Last update 9/22/2011 7:40:00 AM (GMT+7)

Secrets of mummies in Vietnam
VietNamNet Bridge – Behind mummies’ hundred-year sleeps are great secrets. In Vietnam, many ancient tombs have been unearthed, revealing unique embalmment methods.

Dong Nai: 200-year-old mummy unveiled

The Department of Culture, Sports and Tourism of the southern province of Dong Nai has announced the discovery of a mummified woman in an ancient tomb in Cau Xeo commune in Long Thanh district on September 16, 2011.

The department was excavating an ancient tomb site for clearance, to facilitate construction of the Ho Chi Minh City-Long Thanh-Dau Giay highway road, when they unearthed the 200-year-old mummy.  

The excavation team was led by Professor Pham Duc Manh from the HCM City University of Social Sciences and Humanities and renowned archeologist Do Dinh Truat. The mummified remains of the woman as well as its coffin have been preserved and brought to the museum.

Scientists said that the tomb had a secretive rectangular chamber. The tomb was 8.5 meters long including its wall and 4.5 meters wide. The coffin was shaped like a semicircle. It was adorned with a floral patterned cloth and the mummy was wrapped in cloth of a lotus leaf print.

After studying the structure of the tomb chamber and the coffin, archeologists came to the conclusion that the mummy was of noble birth during the Nguyen Dynasty.

Archaeologists will now conduct further research on the mummy along with medical experts from the University of Medicine in HCM City.

Mummy of the later Le dynasty in Nam Dinh

On April 1, 2011, building workers discovered five tombs while building a road in Lien Bao commune, Nam Dinh province. Four of the five tombs are modern, with coffins being worm-eaten. The last tomb has special structure.

The tomb was excavated on September 15 by experts from the Nam Dinh Museum and Dr. Nguyen Lan Cuong, Secretary General of the Vietnam Archaeology Association. The excavation was finalized on September 17.

This is the smallest composite tomb discovered in Viet Nam so far, Nguyen Lan Cuong, said deputy general secretary of the Vietnam Archaeology Association.

The outer coffin was 107cm in length, 36cm in width and 40cm in height, while the inner coffin was 94.5cm in length, 27.3cm in width and 33.4cm in height. The compound was said to consist of lime, molasses, sand and charcoal with a piece of cloth used to enclose the contents.

Archaeologists found a skull and bones, affirming their thought that it was an exhumation tomb. Based on initial studies of the relics unearthed, Cuong supposed that the tomb was built around 300 years ago in the later Le dynasty (1533-1788).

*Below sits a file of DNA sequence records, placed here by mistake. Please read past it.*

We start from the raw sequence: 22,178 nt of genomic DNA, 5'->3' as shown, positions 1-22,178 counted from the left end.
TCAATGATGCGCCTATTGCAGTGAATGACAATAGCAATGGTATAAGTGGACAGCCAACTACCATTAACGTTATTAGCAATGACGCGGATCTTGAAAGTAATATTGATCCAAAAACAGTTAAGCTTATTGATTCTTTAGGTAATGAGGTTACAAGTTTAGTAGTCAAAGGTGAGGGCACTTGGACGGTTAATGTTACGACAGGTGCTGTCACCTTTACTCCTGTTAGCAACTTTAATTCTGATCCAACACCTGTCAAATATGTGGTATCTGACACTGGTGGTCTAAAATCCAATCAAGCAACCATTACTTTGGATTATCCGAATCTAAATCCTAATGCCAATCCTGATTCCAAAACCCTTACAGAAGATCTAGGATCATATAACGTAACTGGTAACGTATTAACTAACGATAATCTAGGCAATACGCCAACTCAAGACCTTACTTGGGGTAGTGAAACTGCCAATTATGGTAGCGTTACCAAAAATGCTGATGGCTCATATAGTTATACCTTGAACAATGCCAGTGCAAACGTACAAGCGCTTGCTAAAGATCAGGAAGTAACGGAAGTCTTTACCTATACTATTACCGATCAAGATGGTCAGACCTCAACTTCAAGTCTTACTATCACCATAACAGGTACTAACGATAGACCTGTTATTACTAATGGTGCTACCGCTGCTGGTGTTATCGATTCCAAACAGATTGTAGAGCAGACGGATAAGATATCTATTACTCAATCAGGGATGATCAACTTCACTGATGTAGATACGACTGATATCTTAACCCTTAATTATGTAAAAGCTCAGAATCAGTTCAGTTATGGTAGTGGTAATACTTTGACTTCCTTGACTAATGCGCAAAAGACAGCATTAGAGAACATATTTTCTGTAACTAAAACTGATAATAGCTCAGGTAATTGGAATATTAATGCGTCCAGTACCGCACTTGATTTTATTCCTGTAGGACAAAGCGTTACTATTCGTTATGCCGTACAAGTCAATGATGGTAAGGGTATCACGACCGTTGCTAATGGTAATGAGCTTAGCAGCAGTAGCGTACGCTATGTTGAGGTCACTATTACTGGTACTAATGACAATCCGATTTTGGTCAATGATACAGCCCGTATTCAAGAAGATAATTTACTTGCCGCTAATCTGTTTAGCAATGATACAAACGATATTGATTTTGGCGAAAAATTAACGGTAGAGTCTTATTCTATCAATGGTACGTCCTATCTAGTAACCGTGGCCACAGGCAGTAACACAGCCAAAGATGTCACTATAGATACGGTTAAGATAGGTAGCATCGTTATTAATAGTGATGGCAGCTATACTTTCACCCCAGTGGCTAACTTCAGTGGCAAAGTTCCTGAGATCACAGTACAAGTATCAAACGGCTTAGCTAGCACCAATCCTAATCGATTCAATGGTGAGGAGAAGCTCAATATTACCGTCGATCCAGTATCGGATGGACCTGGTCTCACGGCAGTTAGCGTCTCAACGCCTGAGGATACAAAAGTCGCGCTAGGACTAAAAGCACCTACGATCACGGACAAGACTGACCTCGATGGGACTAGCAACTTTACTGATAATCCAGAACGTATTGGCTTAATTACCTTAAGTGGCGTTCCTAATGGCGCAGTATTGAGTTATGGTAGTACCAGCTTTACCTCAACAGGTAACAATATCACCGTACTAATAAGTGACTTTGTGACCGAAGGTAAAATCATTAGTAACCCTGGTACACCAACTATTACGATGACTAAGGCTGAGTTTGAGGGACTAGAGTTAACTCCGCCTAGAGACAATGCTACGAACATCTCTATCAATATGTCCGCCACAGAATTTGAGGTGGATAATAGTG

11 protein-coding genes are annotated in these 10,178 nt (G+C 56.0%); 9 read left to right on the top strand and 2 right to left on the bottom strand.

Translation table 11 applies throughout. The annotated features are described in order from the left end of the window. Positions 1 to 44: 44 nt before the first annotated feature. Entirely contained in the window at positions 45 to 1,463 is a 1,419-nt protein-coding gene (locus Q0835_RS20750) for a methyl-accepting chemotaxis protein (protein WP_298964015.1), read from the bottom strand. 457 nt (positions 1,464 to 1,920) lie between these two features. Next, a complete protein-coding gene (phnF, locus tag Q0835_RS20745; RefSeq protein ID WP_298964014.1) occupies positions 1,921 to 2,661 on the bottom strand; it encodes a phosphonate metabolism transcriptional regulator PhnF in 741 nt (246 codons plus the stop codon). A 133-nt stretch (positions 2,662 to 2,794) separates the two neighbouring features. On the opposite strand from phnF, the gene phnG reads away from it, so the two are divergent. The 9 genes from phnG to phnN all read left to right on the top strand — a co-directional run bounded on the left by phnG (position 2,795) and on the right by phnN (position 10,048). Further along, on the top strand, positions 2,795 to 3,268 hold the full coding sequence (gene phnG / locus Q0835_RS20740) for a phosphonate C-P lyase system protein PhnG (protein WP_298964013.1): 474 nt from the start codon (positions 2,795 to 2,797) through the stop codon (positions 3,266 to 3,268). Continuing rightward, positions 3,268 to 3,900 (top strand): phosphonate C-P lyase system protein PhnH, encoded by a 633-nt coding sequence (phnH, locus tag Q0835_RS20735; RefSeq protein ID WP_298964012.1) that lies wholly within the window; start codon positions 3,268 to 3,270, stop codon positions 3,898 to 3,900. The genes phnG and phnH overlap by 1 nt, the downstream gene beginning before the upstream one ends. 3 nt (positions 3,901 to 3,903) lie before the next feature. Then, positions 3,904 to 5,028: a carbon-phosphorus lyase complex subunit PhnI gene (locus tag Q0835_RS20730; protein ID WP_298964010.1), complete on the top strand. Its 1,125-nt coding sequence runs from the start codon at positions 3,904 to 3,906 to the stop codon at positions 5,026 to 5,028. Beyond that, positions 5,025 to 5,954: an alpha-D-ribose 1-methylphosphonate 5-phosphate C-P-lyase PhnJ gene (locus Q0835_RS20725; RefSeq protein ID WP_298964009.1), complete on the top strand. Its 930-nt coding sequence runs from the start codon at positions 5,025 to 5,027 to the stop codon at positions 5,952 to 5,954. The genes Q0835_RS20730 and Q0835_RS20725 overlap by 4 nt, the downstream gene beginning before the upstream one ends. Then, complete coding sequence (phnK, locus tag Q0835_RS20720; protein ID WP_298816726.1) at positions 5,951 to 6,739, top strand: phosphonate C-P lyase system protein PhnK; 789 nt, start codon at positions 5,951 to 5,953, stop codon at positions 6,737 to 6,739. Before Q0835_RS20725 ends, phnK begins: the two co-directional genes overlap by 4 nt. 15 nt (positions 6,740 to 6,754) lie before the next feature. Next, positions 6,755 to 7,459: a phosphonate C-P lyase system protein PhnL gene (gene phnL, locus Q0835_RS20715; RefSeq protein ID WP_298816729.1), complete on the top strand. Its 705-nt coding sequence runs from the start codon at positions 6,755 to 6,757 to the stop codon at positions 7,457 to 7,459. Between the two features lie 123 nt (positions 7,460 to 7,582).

This is the first time researchers have identified oil used to embalm the body. The archaeology crew took the oil and specimens in for research: the bones were put in an oblong earthenware container for reburial and brought to the regional cemetery, while the coffin was displayed at Nam Dinh Museum.

Ancient tomb destroyed in Hung Yen

In late 2007, a private company named Phuc Nga destroyed an ancient tomb in Yen My district, Hung Yen province. According to workers who were involved in destroying the tomb--this ancient tomb was built by a compound of oyster shells, lime, stone powder, etc. The company hired a dozen of workers and used drilling machines to work for three days to break the tomb.

There was a red coffin inside the tomb. The coffin was covered by liquid of over 50cm high. When the coffin was opened, the fragrance of perfume spread over a vast area.

There was the body of an old man inside the coffin. The man is around 1.60m tall. He looked like being buried for not a long time. His hairs and eyebrow were untouched. His skin was soft and ruddy. The mummy was covered by many layers of cloths and wore a long pair of booths.

Believing that the mummy was buried with gold and jewelries, people cut off cloths and clothes of the mummy to seek gold. They took many items buried with the mummy, including hundreds of ancient coins.

The body was then buried in a ready-made tomb build by the private firm. However, the ready-made tomb was built to contain bones while the body was intact, so workers broke off bones to put the body into the tomb.

According to locals, this is the tomb of a duke of the Le dynasty. The public was very discontented over the case.

Mummy in perfume in Hanoi

Ancient coins burried with the mummy in Hung Yen province.
This ancient tomb was also destroyed by a group of people without permission of the authorities. This tomb was discovered in April 2005 in a peach garden in Nhat Tan, Hanoi.

The tomb had three layers. The outer layer is 1.5cm thick, made by mortar, molasses, sticky rice powder and do paper. The second layer is the outer coffin, made of wood, 9cm thick. The coffin is made by canary wood of 10cm thick. The mummy was a man of 60 years old. The mummy was covered by cloths and soaked in perfume. The mummy was exposed by workers before archaeologists arrived.

The mummy was buried with three pillows, a pair of boots, four silk blouses, 10 brocade blouses, 9 ao liem (blouse for the dead), two cloth bags. Items show that the mummy is a rich man in the late 18th century. The mummy was buried at the Nhat Tan Cemetery in May 2005.

The ancient tombs in Hung Yen and Hanoi are two among many ancient tombs that were destroyed by poorly-educated people.

Le Ngoc